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In her own words

University of Missouri (USA): Lecture and slide-show on the occasion of Catherine Leroy’s “Award for Distinguished Service in Journalism” from the University of Missouri (1997).


University of California – Berkeley (USA): “Journalists under Fire: Vietnam and Iraq“ panel-discussion at the Graduate School of Journalism, on the occasion of the exhibition “Under Fire: Vietnam War Photographs by Catherine Leroy” in the presence of Leroy and Don McCullin (April 2005).


Life magazine: “The enemy lets me take his picture”, full transcription of Catherine Leroy’s cover story text published on February 16, 1968.

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A tense interlude with the enemy in Hué

We were peddling our rickety bicycle right into the outskirts of Hué before the bullets started popping all around and we realized just how much trouble we were in. François Mazure, a correspondent for Agence France-Presse, and I had started out that morning from the Marine base at Phu Baï to find out about the fighting. We hitchhiked a ride with an American convoy to a point about four miles south of the city. We hadn’t seen any sign of the Marines a general had told us would be guarding the road, so we changed into civilian clothes we had brought along —just in case this kind of situation arose. We had rented the old bicycle from a French-speaking Vietnamese who lived along the road, and continued north riding tandem.
The road was empty now, the people hiding in their houses. We were growing nervous, and whenever we did see people peering from their houses François called “Bonjour, bonjour”, very loud and friendly, to show that we were French and not American. We reached the edge of the city and passed a big market-place, and that’s when the shooting started. People were standing about in little knots, and we walked up to them shouting “Phap bao chi bale !” — “French Press from Paris” — but they wouldn’t look at us.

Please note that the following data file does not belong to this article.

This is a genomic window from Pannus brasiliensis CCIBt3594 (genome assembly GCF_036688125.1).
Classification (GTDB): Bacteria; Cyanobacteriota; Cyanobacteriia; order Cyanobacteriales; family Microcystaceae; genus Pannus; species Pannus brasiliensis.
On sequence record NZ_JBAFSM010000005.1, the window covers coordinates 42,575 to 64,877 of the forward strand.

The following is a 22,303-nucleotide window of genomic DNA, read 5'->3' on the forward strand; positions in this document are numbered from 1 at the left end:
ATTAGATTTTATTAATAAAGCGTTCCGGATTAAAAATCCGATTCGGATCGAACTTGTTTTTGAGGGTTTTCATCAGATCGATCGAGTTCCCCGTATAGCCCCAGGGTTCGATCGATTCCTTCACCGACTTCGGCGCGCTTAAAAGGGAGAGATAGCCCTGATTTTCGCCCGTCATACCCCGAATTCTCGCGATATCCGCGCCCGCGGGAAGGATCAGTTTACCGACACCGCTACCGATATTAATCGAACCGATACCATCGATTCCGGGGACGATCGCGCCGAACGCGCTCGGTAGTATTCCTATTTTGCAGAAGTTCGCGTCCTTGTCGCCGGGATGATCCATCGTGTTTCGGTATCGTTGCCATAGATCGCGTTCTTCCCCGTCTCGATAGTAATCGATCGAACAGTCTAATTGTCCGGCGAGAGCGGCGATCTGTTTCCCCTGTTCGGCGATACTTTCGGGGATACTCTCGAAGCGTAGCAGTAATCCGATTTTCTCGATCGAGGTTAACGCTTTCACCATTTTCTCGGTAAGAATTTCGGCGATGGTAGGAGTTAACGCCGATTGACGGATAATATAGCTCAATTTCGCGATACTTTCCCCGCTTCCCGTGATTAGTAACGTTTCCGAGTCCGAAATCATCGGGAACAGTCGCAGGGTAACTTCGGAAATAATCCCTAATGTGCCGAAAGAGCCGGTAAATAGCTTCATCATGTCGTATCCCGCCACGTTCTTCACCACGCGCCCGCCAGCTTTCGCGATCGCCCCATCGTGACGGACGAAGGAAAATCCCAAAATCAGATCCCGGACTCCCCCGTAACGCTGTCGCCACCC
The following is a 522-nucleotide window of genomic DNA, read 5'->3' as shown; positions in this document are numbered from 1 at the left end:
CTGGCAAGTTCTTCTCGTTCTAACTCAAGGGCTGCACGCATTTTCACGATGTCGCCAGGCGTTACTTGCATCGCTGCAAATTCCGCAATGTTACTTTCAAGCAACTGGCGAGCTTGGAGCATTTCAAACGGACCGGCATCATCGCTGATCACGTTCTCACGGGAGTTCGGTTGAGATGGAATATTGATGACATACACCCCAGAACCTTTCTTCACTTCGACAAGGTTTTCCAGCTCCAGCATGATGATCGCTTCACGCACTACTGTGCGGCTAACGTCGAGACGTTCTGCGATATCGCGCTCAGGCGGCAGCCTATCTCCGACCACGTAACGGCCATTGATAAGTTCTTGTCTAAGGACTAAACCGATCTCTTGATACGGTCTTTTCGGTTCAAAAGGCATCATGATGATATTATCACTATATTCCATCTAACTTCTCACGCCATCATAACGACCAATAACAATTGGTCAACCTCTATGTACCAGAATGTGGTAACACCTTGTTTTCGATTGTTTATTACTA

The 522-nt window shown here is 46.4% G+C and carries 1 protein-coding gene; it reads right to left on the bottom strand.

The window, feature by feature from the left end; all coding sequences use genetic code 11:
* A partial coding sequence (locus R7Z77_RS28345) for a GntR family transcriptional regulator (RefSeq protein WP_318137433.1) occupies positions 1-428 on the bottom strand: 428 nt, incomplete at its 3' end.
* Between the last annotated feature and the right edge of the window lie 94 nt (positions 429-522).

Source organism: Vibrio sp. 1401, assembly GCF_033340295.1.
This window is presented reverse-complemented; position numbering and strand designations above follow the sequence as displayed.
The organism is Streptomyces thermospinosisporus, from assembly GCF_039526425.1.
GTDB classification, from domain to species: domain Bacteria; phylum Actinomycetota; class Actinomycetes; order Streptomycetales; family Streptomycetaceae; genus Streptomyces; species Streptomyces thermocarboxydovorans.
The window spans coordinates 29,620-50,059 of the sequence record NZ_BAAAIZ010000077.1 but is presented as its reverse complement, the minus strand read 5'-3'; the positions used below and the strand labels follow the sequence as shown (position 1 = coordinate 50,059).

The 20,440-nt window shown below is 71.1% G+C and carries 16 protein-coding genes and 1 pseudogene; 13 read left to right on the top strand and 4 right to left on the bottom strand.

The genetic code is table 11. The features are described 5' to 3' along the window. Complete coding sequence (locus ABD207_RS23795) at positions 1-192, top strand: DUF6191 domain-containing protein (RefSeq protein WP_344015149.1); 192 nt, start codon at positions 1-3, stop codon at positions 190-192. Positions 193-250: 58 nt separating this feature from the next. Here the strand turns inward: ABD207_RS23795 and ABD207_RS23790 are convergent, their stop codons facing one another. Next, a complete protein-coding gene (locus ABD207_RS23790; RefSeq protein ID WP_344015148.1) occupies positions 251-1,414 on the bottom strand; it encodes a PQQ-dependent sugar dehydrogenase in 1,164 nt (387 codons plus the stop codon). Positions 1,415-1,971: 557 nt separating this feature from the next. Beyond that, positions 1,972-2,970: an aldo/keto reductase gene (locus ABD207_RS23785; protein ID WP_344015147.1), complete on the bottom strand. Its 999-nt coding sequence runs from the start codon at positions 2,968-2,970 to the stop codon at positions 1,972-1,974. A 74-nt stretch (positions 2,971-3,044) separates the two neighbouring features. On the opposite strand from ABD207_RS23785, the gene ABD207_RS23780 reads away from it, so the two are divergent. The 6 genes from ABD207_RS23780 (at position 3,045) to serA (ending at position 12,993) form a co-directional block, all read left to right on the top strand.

We stayed in the market place for about two hours, while the shooting continued and South Vietnamese fighter-bombers flew air strikes against the walled citadel of Hué about a mile to the north. We realized by now that we were in a part of the city controlled by the Communists. Finally a man directed us to a nearby cathedral where he thought we might be safe.
The cathedral and the ground around it swarmed with refugees from the two days of fighting in the city [January 31st – February 1st]. François kept saying “Phap bao chi, phap bao chi,” but the people did not look happy to see us. Hundreds of children surrounded us. They were silent and wide-eyed and hostile, and they pressed against us, pushing in from all sides. I was glad when a priest arrived —a good-looking Vietnamese of about 40, who spoke French with great elegance and precision. The wife of Bao Daï, the last emperor, had found refuge in this church, he told us, during a Viet Minh insurrection more than 20 years ago, and we were welcome to stay the night. The priest showed us around the cathedral and grounds. There were about 4,000 refugees, most of them women and children and old men. There were about 10 wounded, and one woman had just given birth to a baby. She lay on the floor in front of a confessional. Inside, the sound of all the people talking and the children crying was incredible, a rolling, continuous roar. That night we slept in the priest’s room — or tried to. Next door in another room all the priests were praying loudly in Vietnamese, and their prayers were punctuated by bursts of gunfire.
Next morning, the priest told us flatly that the people were unhappy about our being there. They feared that our presence, as whites, might enrage the North Vietnamese. A young boy, a former juvenile delinquent, with whom the priest had been working, volunteered to try to lead us through the North Vietnamese lines to the military compound where the Americans were holding out.